Examining solutions to missing data in longitudinal nursing research

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Purpose: Longitudinal studies are highly valuable in pediatrics because they provide useful data about developmental patterns of child health and behavior over time. When data are missing, the value of the research is impacted. The study's purpose was to (1) introduce a three-step approach to assess and address missing data and (2) illustrate this approach using categorical and continuous-level variables from a longitudinal study of premature infants. Methods: A three-step approach with simulations was followed to assess the amount and pattern of missing data and to determine the most appropriate imputation method for the missing data. Patterns of missingness were Missing Completely at Random, Missing at Random, and Not Missing at Random. Missing continuous-level data were imputed using mean replacement, stochastic regression, multiple imputation, and fully conditional specification (FCS). Missing categorical-level data were imputed using last value carried forward, hot-decking, stochastic regression, and FCS. Simulations were used to evaluate these imputation methods under different patterns of missingness at different levels of missing data. Results: The rate of missingness was 16–23% for continuous variables and 1–28% for categorical variables. FCS imputation provided the least difference in mean and standard deviation estimates for continuous measures. FCS imputation was acceptable for categorical measures. Results obtained through simulation reinforced and confirmed these findings. Practice Implications: Significant investments are made in the collection of longitudinal data. The prudent handling of missing data can protect these investments and potentially improve the scientific information contained in pediatric longitudinal studies.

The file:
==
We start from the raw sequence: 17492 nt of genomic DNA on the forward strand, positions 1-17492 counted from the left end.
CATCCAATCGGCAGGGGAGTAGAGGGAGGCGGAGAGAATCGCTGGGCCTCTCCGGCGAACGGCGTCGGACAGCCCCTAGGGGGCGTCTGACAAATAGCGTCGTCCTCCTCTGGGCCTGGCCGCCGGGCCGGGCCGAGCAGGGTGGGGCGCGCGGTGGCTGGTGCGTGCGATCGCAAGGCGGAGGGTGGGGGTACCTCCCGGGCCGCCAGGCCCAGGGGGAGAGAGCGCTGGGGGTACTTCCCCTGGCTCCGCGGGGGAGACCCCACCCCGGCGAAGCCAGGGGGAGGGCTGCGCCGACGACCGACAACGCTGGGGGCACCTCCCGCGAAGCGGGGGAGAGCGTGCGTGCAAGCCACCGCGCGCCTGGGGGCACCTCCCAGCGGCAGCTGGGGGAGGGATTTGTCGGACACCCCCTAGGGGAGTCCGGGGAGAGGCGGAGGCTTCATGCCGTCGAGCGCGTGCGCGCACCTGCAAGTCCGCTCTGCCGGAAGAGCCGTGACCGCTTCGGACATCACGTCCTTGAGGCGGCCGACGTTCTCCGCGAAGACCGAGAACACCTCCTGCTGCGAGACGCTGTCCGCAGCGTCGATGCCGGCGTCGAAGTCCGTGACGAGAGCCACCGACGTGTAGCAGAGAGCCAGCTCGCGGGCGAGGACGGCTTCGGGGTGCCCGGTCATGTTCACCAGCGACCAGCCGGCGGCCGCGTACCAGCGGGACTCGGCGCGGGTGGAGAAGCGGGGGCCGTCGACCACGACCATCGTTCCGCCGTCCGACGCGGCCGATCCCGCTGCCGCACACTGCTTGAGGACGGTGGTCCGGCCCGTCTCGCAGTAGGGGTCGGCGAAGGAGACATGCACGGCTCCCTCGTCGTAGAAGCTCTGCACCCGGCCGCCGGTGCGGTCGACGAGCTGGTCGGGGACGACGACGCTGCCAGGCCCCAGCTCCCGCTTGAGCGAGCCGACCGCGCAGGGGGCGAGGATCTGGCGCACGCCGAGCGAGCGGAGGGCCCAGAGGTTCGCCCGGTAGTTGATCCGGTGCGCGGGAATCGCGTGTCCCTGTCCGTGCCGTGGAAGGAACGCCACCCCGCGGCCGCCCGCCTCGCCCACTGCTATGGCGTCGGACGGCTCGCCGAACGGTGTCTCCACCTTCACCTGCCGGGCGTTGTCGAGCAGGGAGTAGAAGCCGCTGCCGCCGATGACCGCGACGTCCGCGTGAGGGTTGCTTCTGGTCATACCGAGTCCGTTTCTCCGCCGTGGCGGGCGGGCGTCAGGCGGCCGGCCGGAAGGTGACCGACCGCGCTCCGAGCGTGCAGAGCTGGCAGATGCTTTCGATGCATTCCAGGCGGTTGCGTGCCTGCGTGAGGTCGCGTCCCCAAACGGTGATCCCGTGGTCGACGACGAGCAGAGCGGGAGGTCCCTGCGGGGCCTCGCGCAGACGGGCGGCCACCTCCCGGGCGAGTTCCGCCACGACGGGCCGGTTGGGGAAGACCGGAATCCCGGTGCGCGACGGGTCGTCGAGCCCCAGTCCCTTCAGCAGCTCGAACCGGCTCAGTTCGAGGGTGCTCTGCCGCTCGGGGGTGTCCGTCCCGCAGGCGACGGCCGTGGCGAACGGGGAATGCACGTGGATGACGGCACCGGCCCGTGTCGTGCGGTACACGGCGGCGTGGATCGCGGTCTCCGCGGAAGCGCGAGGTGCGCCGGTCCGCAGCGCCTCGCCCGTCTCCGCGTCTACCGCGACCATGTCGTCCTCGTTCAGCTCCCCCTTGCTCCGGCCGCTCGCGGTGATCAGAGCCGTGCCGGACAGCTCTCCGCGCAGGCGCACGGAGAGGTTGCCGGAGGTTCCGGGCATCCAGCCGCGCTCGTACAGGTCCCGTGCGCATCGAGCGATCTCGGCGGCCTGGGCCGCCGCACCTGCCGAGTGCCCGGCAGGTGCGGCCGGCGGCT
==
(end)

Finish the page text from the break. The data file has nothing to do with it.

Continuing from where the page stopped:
Publication Title

Journal for Specialists in Pediatric Nursing